If your social media feeds were anything like ours over the weekend, then they were filled with the first official picture of Jared Leto as The Joker from Warner’s Suicide Squad, due out in cinemas next year. It’s significant not just for being the first DC film of the last few years to feature villains as a headliner, but the first to recast The Joker following the untimely demise of Heath Ledger in 2008.
Many have already dismissed the image, an all too familiar outpouring of fan rage and frustration. Typical posts commented on similarities to singer and performance artist Marilyn Manson, or expressed displeasure with the placement of the tattoos. By way of example, a fan posting as Mr. Sinister at SuperHeroHype commented “I just don’t see Joker there…if the goal was to deviate from the traditional Joker, congrats and if the goal was to create a new character…cool…just don’t ask me to support him“. Not to single the poster out, but the community response to this comment was largely positive. Yet others have embraced it as a positive departure from the Jokers of the past. So why is it so important to people? Do singular images like this even matter?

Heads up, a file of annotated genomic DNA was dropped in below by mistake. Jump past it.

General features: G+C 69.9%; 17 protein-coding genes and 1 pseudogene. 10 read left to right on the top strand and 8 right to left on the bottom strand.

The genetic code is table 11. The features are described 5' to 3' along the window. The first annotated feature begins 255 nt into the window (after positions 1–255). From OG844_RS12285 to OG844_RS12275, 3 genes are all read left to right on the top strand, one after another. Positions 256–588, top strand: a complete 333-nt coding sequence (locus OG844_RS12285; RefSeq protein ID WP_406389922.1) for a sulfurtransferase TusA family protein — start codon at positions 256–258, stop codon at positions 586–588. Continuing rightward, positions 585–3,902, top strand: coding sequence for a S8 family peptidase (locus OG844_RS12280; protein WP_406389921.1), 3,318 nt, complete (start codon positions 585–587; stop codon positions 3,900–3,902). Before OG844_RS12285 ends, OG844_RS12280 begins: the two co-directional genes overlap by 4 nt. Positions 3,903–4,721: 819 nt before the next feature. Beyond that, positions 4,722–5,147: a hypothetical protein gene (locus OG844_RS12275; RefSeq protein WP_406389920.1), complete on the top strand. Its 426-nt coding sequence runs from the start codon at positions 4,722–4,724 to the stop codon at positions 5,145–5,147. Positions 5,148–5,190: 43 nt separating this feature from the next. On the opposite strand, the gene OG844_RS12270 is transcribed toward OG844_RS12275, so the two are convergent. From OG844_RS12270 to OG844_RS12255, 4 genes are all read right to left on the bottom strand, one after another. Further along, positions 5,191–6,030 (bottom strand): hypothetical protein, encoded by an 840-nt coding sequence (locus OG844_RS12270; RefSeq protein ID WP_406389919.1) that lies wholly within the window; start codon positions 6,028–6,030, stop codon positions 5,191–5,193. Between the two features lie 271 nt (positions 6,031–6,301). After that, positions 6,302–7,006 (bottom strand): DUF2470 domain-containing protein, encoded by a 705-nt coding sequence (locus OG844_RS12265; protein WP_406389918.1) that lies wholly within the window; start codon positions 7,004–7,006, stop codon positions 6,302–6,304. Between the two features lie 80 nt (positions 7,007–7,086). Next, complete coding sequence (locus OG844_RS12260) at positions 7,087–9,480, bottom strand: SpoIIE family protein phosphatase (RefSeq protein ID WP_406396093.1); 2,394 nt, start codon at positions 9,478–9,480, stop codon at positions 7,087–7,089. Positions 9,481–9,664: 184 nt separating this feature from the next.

The Clown Prince of Crime has always been one of the most important characters in the Batman universe because Bruce Wayne’s alter ego is just as much defined by his “otherness” to The Joker as he is by the death of his parents. For modern audiences, a man running around in a bat costume smacks of madness unless the world around him is equally mad. The Joker has always been the extreme counterpoint to Batman’s brand of justice. Despite decades of attempts to run away from the camp legacy of the 1960s Batman TV series, Caesar Romero’s Joker is perfect example of this. His Joker wore goofy makeup over a moustache, conducted comedy themed crimes and even entered a surfing contest (pictured right) with board shorts over his costume. Even as ridiculous as Batman (Adam West) was, The Joker was a parody of this, right down to his “utility belt” and “Jokermobile.”